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Coping with ADD?
January 26, 2008 7:31 PM   Subscribe

I have ADD. What are some specific steps that can help me focus on getting a task done?

I was diagnosed as having a 'borderline' case of ADD: I showed some symptoms, but not enough that they thought it was worthwhile to treat at the time. Consequentially, I am not prescribed anything to help, nor am I seeing anyone to help.

I function well most of the time. But periodically, no matter how hard I try, I just can't concentrate.

So how do I cope with situations where I can't put the task off for another time, but I can't get myself to focus? Surely there are some tips out there.
posted by fogster to Health & Fitness (16 answers total) 35 users marked this as a favorite
 
I found the book "Driven to Distraction," by Edward Hallowell and John Ratey, to be very helpful
posted by winston at 7:38 PM on January 26, 2008 [2 favorites]


I second "Driven to Distraction." I haven't read it personally, but I've heard some rave reviews on it from people in the field.

Sites like this might help, but they're probably geared more to school aged individuals.

I think a google search with keywords like "adult adhd interventions" might help. This site had some tips under the self-management section:
Adults with ADHD benefit considerably from direct education about the disorder. They can use information about their deficits to develop compensatory strategies. Planning and organization can be improved by encouraging patients to make lists and use computerized schedules. Placing a large calendar with important dates and deadlines in a central location in the home or workplace is a valuable memory aid.20 Ways to reduce distractions may include having a clutter-free desk, a carrel-style desk or a windowless office. ADHD adults may benefit from going to work early to accomplish tasks before coworkers arrive and phones begin ringing. Most adults are aware of their "personal clock" and know their prime times for completing intellectually demanding tasks. Task completion can be improved by systematically breaking down large projects into manageable "chunks," each with its own deadline.20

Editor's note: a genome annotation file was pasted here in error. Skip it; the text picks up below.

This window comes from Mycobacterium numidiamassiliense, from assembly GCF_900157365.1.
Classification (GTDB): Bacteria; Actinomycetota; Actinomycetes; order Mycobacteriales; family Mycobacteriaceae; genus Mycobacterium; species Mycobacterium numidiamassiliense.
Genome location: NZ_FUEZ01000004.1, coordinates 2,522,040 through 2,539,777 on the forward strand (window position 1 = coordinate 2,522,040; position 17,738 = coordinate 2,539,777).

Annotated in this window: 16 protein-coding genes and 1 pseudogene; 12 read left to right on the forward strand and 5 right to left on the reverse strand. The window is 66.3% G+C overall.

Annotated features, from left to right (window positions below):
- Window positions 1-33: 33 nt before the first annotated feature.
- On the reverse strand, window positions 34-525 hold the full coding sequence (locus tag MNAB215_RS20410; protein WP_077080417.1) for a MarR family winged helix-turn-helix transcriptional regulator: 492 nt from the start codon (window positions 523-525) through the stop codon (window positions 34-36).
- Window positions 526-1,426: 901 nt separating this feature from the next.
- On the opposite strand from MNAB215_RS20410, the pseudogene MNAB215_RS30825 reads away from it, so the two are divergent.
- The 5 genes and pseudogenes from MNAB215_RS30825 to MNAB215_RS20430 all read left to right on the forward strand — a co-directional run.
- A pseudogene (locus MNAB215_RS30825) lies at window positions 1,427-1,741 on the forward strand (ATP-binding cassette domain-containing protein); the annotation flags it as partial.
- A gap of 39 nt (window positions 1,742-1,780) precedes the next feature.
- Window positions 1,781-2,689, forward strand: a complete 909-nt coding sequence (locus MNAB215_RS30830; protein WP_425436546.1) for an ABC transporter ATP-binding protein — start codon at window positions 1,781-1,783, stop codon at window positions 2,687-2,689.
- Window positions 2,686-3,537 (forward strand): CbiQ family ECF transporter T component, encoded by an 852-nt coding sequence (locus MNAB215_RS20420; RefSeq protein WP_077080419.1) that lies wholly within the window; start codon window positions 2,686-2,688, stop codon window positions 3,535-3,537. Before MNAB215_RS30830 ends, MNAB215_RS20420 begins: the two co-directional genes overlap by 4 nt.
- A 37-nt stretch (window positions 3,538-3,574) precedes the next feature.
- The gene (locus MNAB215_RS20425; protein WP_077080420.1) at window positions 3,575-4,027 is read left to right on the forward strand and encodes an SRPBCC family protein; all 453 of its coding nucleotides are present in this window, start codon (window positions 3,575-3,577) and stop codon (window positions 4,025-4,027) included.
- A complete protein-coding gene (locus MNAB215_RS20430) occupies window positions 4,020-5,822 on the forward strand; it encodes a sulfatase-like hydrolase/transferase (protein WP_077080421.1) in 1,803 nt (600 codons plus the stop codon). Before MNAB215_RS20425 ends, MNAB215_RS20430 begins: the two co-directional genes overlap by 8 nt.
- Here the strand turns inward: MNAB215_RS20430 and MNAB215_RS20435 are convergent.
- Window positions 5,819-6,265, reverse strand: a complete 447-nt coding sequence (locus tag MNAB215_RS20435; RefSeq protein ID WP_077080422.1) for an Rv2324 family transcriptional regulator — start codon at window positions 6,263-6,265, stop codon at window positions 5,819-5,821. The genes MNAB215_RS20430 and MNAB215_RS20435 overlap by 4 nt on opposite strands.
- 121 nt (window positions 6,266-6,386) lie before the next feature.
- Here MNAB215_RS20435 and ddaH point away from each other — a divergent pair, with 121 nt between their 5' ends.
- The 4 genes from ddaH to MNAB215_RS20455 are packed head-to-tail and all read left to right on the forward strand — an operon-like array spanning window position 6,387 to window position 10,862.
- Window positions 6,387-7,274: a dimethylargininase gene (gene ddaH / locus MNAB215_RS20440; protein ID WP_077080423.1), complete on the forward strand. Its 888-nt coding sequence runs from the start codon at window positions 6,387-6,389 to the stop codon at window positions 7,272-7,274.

Adults with ADHD should be educated about their elevated risk for drug and alcohol dependence and should be encouraged to drink in moderation or practice abstinence.
How long ago was your assessment? If it's been a while, it might help you to see a psychologist/psychiatrist for a new assessment. He/She should also be able to give you some tips for living with the attention difficulties.
posted by Nickel at 7:54 PM on January 26, 2008


The diagnosis was several years ago. I do plan to go back for a re-evaluation, because I think it's gotten worse.

I very much appreciate the replies so far; they're helpful. But my question was more of a, "What can I do right now?," immediate type one.
posted by fogster at 8:05 PM on January 26, 2008


Ever try meditating? If you're borderline ADD it might be a helpful activity to do...it doesn't even need to be spiritual...the idea is instead of concentrating, sit in a quiet room and concentrate on nothing. The reason I mention it is your dilemma could be largely due to stress or anxiety (eg. when you mention you have tasks you can't put off until a later time)

An ADD diagnosis doesn't neccessarily mean that you have it clinically. It could be entirely due to your stress or anxiety levels...or pace of your lifestyle, which is where finding time to yourself really helps...no distractions. Also, finding the time to relax and focus on yourself will often leave you more prepared to focus on tasks in the future.

Other than that give yourself plenty of time for everything...train your mind to remember details, make sure you're getting the right amount of sleep. It might be tough to do, but it's not impossible given enough time and focus...noticing, but primarily tuning out other distractions.